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Article
April 9, 1932

STREPTOCOCCIC MENINGITIS: RECOVERY IN THREE CASES

Author Affiliations

Associate Visiting Physician, Bellevue Hospital; Bacteriologist, Research Laboratory, New York City Health Department; Instructor in Medicine, University and Bellevue Hospital Medical College NEW YORK

From the Meningitis Division of the Research Laboratory, Department of Health.

JAMA. 1932;98(15):1253-1256. doi:10.1001/jama.1932.02730410017005
Abstract

Instances of recovery from streptococcic meningitis are exceedingly few. Kolmer1 states that the mortality of diffuse or generalized streptococcic meningitis is nearly 100 per cent, and also stresses the importance of radical forms of treatment in this dreadful disease. It seems, therefore, worth while to record three recoveries, particularly since all these patients were treated rather conservatively.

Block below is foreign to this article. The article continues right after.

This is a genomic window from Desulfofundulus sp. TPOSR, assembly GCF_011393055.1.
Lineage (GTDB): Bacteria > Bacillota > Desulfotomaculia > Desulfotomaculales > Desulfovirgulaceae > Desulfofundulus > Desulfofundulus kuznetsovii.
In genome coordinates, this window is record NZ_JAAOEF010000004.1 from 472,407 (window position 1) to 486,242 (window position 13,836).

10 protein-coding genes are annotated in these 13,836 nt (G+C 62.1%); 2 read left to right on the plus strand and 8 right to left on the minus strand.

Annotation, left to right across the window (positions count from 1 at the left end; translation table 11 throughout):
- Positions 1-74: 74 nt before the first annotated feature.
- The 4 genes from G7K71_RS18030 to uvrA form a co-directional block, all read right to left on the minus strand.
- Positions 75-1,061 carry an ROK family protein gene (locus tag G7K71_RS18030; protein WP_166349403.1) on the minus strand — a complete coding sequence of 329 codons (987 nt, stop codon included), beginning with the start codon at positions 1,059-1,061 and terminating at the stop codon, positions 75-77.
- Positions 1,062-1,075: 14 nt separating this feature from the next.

REPORT OF CASES 

Case 1.  —J. P., a boy, aged 6 years, had a tonsillectomy performed, June 17, 1930. There was a slight hemorrhage from the left tonsillar fossa which required ligation. Shortly after the operation the child suddenly collapsed and became dyspneic and cyanotic. This condition, however, cleared up after a short interval. Several hours later the child became delirious and developed a fever of 103 F. There were no other symptoms at that time. June 18, the child began to complain of severe headache, had projectile vomiting, and the temperature

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